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This "answer" entirely misses the real content. The substance of Lurie's arguments is not in formal constructions via universal properties. He brought in deep insight from topology and serious ideas in algebraic geometry. Modulo issues of parahoric models of simply connected groups, the Tamagawa volume in the function field case is a point-count on a certain gigantic stack over a finite field, so in view of the Grothendieck-Lefschetz trace formula one should expect that cohomology on those stacks is relevant. Lurie uses homotopical ideas to deeply understand the structure of such cohomology. –  user36938 Jul 16 '13 at 5:56
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It's community wiki. Please feel free to edit my answer and insert your insights. I certainly don't claim to be any kind of expert on Lurie's work. I'd love to learn more –  David White Jul 16 '13 at 11:18
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The way to learn more is not by posting a content-free "answer" and waiting for other people to edit in some substance; it is by doing the hard work of reading Lurie's very instructive lecture notes for that course. Moreover, the comment about "proving the Geometric Langlands program" is pure hype. –  user36938 Jul 17 '13 at 12:01
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This is getting too vitriolic for me. Stopping to care...now –  David White Jul 17 '13 at 12:16
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@user36938 I don't think David is averse to doing hard work, but part of the point of MO is to share such insights that make the learning process easier. I think he is merely inviting you or others to share them -- if you want. (It's fine to criticize an answer of course, but let's try to keep the criticism as constructive as possible. The words before the semicolon in your last comment could be read as a put-down, or as verging on rudeness.) –  Todd Trimble Nov 28 '13 at 22:31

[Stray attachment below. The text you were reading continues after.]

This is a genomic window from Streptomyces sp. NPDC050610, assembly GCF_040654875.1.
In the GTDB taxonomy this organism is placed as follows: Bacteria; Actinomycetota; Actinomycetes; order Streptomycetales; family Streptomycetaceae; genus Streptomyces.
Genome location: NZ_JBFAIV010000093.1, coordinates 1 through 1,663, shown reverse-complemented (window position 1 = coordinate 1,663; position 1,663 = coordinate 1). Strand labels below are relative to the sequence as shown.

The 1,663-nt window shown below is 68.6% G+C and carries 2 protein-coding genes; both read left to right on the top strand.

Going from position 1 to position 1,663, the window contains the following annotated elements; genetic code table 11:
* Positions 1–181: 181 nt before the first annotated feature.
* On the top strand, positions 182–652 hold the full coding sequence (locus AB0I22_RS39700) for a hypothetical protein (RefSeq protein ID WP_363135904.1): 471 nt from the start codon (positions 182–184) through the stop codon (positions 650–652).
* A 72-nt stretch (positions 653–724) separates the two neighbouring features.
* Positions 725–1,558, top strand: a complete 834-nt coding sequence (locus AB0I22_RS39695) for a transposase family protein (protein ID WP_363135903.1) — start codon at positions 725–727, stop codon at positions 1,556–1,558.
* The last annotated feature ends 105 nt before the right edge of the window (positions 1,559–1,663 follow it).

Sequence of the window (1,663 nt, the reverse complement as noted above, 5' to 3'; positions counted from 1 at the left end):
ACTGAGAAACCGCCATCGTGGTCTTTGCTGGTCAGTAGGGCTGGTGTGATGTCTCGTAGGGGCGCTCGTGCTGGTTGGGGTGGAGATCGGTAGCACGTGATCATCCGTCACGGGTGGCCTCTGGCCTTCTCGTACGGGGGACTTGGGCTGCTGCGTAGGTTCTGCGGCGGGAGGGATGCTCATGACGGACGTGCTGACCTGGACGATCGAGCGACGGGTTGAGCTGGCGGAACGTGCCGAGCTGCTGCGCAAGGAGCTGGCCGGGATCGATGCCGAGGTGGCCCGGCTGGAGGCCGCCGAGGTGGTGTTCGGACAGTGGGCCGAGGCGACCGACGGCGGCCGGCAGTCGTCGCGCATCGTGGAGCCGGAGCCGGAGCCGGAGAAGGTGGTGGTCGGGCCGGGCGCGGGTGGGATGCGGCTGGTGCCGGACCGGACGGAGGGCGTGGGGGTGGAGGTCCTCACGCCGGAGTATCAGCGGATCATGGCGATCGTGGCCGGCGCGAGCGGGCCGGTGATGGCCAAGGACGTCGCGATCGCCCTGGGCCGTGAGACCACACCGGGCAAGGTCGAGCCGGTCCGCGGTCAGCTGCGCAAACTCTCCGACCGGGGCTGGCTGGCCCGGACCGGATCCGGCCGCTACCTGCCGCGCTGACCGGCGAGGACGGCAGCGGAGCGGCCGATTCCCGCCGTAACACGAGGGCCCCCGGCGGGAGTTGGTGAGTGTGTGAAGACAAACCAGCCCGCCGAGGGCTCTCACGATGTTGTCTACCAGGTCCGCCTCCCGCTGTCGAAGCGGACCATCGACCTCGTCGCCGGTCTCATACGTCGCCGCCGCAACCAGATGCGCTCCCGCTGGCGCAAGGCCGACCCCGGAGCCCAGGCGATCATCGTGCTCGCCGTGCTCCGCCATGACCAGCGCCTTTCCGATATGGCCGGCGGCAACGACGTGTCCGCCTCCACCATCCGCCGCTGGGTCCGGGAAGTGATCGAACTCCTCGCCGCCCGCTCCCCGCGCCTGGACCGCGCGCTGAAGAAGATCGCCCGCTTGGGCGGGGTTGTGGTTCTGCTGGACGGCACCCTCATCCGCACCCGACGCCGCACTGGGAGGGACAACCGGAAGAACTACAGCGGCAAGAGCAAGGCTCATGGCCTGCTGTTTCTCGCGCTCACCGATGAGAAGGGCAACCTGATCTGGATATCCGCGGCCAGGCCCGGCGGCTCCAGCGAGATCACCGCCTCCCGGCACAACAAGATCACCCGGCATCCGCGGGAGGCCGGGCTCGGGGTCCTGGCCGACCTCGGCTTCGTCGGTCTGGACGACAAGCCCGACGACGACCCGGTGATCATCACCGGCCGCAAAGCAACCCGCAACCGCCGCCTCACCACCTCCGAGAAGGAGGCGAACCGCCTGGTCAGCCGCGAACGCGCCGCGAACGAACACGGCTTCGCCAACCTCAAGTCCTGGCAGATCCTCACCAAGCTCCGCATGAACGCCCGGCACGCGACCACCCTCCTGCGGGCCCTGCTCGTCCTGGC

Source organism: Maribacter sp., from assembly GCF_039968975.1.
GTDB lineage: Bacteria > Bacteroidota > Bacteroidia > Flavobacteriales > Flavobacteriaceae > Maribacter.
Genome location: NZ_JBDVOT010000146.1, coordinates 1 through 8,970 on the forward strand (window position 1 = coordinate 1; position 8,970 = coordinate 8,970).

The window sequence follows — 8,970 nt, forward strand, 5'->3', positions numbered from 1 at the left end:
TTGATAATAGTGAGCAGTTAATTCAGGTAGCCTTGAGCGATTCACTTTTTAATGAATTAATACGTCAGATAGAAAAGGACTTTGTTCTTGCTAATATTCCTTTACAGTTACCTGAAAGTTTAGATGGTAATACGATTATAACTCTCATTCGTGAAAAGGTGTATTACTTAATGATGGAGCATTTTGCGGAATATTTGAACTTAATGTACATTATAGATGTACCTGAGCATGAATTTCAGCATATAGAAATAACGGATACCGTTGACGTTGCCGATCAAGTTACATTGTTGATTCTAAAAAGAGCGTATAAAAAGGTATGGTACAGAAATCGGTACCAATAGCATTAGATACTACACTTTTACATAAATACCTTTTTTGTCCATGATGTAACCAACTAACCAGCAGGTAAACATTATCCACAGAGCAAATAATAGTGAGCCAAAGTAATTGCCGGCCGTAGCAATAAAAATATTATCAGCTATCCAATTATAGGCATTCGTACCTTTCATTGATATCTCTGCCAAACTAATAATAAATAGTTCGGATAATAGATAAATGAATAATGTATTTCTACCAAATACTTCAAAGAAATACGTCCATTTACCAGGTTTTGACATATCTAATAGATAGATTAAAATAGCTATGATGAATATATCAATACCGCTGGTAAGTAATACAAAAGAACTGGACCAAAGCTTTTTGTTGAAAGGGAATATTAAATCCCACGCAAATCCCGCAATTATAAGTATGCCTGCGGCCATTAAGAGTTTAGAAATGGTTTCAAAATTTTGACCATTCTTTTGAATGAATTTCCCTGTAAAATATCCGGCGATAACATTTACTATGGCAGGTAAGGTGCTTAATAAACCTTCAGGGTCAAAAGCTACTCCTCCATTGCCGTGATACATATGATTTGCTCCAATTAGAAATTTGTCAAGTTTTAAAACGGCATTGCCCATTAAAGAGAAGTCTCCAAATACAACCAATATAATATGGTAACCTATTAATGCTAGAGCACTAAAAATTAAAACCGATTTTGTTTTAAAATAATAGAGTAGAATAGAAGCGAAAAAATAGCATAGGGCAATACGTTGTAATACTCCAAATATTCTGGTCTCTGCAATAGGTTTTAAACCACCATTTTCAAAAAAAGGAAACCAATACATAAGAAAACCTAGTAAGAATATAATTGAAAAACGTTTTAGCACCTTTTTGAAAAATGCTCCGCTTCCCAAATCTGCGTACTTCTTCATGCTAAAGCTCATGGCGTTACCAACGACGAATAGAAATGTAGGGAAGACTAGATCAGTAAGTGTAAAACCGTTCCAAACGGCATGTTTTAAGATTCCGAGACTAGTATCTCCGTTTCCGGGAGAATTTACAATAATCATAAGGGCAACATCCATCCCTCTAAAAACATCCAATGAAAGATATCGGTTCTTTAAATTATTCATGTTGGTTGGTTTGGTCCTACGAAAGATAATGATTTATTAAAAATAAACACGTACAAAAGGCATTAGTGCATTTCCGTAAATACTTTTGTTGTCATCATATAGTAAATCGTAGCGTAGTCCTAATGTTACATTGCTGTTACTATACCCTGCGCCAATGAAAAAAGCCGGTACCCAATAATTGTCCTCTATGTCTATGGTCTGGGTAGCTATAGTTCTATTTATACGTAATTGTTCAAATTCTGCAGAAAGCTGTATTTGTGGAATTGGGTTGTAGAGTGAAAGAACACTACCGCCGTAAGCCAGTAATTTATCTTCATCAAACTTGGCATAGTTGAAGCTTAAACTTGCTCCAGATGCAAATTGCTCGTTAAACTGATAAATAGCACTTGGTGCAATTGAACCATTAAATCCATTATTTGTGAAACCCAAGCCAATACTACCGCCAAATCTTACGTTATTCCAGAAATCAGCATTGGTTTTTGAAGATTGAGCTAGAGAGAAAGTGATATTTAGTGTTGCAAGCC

Cardinal arithmetics is usually considered far removed from homotopy theory, so perhaps this would be an example.
Several cardinal invariants in set theory may be viewed as derived functors, in a very degenerate model category setting. is usually considered remote from homotopy theory. See Gavrilovich, Hasson, A homotopy theory for set theory, Part I, Part II.

In fact, there is also the following which appears to be an explicit attempt to that the ideas of homotopy theory have very broad applicability in mathematics. Gromov, In search for a structure. Part 1, On Entropy", talks entropy in terms of category theory, but perhaps not necessarily homotopy theory. He has the following to say in a postscriptum: Apology to the Reader. Originally, Part 1 of ”Structures” was planned as about a half of an introduction to the main body of the text of my talk at the European Congress of Mathematics in Krak´w with the sole purpose to motivate o what would follow on ”mathematics in biology”. But it took me several months, instead of expected few days, to express apparently well understood simple things in an appropriately simple manner. Yet, I hope that I managed to convey the message: the mathematical language developed by the end of the 20th century by far exceeds in its expressive power anything, even imaginable, say, before 1960. Any meaningful idea coming from science can be fully developed in this language. Well..., actually, I planned to give examples where a new language was needed, and to suggest some possibilities. It would take me, I naively believed, a couple of months but the experience with writing this ”introduction” suggested a time coefficient of order 30. I decided to postpone.

There was also talks by Voevodsky (and older work by Tsvetkov(?)) who consider a category theory approach to probability. (There is an online video talk by Voevodsky on this in Russian. I'll try to recall the name of the book by Tsvetkon(??))

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Interesting! Do you know of any written references for the talks of Voevodsky and Tsvetkov you mention? –  Michael Bächtold Jul 17 '13 at 9:56